Nearly four years ago Lois and I attended a show at Tarrytown Music Hall. The opener that night was Anthony da Costa. At the time, he was 16 and many considered him a rising star in the folk world. A few weeks back when I locked our calendar to see Alex Wong at Rockwood Music Hall, I noticed that Anthony was listed at 9pm, the set before Alex. I figured we’d catch him and see how he’s progressed over the past four years.
Eight of us had dinner at the Peking Duck House (regular readers will notice that this was our second time there in under a week, yay!). Six of us (four were on a business trip from VA) headed down together. While we settled in and ordered drinks, a solo guitar player got on stage to warm up and sound check. He didn’t really look too much like Anthony, but it was four years later, so who knows.
Then he started to play the guitar (just warming up) and I thought Anthony has gotten a ton better (he was reasonably good even back then). To sound check his voice, he actually spoke, at which point I was sure it wasn’t Anthony. I thought it was a New Zealand accent, but it turns out it was Australian. You’ll have to forgive my error (especially given that I was born in Australia!), since we had lunch yesterday with a Kiwi (the human kind) and his accent was reasonably close to hers.
Kim Churchill had replaced Anthony da Costa on the Rockwood schedule. I don’t know if it was yesterday morning, or a few weeks back, but his name was listed on the website when I went back and checked. From the sound check alone, I was sure we wouldn’t be disappointed. That’s an understatement.
Kim is literally a one-man band. He plays acoustic guitar, harmonica and a kick drum, simultaneously. But the sound he creates is way bigger than what you’d imagine. I’ll do my (pathetic) best to describe it in a minute, but first I’d like to rave a bit about his guitar play.
Kim played a variety of styles. He’s one of the best (fastest, smoothest, cleanest, interesting) finger pickers I’ve ever seen. I developed a case of carpal tunnel syndrome just watching his right hand cycle through the strings over (and over and over and over…) as his left hand danced up and down the frets at high speeds.
He played a bit of both hands on the frets style (right hand hammers down), like many of the Candyrat stars and Kaki King do. Of course, he did it extremely well (not necessarily as well as someone like Andy McKee does, but clearly, this isn’t Kim’s primary style).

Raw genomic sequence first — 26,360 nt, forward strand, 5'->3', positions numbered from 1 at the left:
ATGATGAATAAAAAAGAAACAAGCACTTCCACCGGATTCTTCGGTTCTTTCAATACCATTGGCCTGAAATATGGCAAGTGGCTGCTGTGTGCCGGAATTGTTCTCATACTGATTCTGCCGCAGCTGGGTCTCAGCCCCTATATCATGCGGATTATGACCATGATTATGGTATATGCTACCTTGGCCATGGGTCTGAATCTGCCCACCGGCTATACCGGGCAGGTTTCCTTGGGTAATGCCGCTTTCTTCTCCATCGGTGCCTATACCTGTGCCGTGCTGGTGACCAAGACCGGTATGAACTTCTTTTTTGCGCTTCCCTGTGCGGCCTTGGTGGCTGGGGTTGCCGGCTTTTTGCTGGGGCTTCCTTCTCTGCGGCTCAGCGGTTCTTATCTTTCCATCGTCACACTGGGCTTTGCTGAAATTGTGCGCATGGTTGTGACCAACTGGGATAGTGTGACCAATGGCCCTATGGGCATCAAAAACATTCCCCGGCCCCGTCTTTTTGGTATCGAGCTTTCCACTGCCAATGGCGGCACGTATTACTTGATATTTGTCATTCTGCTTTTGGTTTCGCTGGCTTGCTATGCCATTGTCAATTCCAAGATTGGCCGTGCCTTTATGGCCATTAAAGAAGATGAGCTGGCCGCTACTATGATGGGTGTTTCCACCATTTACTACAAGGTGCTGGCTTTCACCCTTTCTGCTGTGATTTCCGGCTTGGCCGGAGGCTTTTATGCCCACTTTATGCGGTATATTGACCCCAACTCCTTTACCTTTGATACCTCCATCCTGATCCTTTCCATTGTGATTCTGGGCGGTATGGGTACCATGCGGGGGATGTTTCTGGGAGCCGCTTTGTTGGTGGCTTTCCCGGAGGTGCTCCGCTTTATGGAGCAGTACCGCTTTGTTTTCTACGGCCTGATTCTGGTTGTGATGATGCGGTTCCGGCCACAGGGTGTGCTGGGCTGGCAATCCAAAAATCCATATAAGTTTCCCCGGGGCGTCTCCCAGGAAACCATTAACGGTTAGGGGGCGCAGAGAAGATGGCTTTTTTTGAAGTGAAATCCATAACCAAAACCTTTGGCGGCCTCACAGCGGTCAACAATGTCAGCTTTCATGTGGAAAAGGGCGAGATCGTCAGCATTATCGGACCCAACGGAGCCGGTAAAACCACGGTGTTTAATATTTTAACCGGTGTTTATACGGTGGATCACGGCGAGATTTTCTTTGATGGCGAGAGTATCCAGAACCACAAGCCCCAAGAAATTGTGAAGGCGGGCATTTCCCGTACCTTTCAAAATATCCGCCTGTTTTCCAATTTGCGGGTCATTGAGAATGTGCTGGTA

Obviously, he also just strummed. I put that in italics, because everything Kim does is with such overwhelming passion that adding just was sort of ridiculous. We should call it power strumming, because it’s usually coming when his belting out some lyrics to the point where it looks like he’s about to explode.
He played some more classic leads (closer to a flat-picking style), and was awesome in that too, but again, the majority of the magic happened in his finger picking.
Before I continue, allow me to duplicate his “About” section from his Facebook fan page:
Guitarist and songwriter Kim Churchill is a truly gifted soul. At just 20 years of age, his implausible talent and unique approach to his music is something to be in awe of.
First, I bolded his age, that’s not how it appears on his page. Second, I typically chuckle when I read statements like that. They’re often written in third-person, as if some outside reviewer wrote it, but of course, it appears on a page controlled by the artist. In this case, let me just tell those of you who don’t know him, the description is accurate!
OK, back to why his sound is bigger than just a guitar, harmonica and kick drum. He had a double-decker pedal board in front of him (the second level looked like it was roughly six inches higher than the the lower level, and set back as well). He was barefoot, which might have been because he used his toes to adjust some of the knobs on the pedal board (meaning, they weren’t all just switches to press on).
He had two amps, one to his right and one behind him and a little to his left. The amps were perhaps eight feet apart. To my ears, the one on our left was very bright, handling the highs very crisply (I believe it’s an amp supplied by Rockwood). The other one seemed rounder sounding, handling the mids in a more muted way.
When things were working correctly (I’ll get to that in a bit), it created a really rich sound, because the same guitar was coming out of two different amps sounding like two different guitars. If I’m wrong about that (and I very well might be!), then his actual guitar was louder than most (I was only two feet away from him though).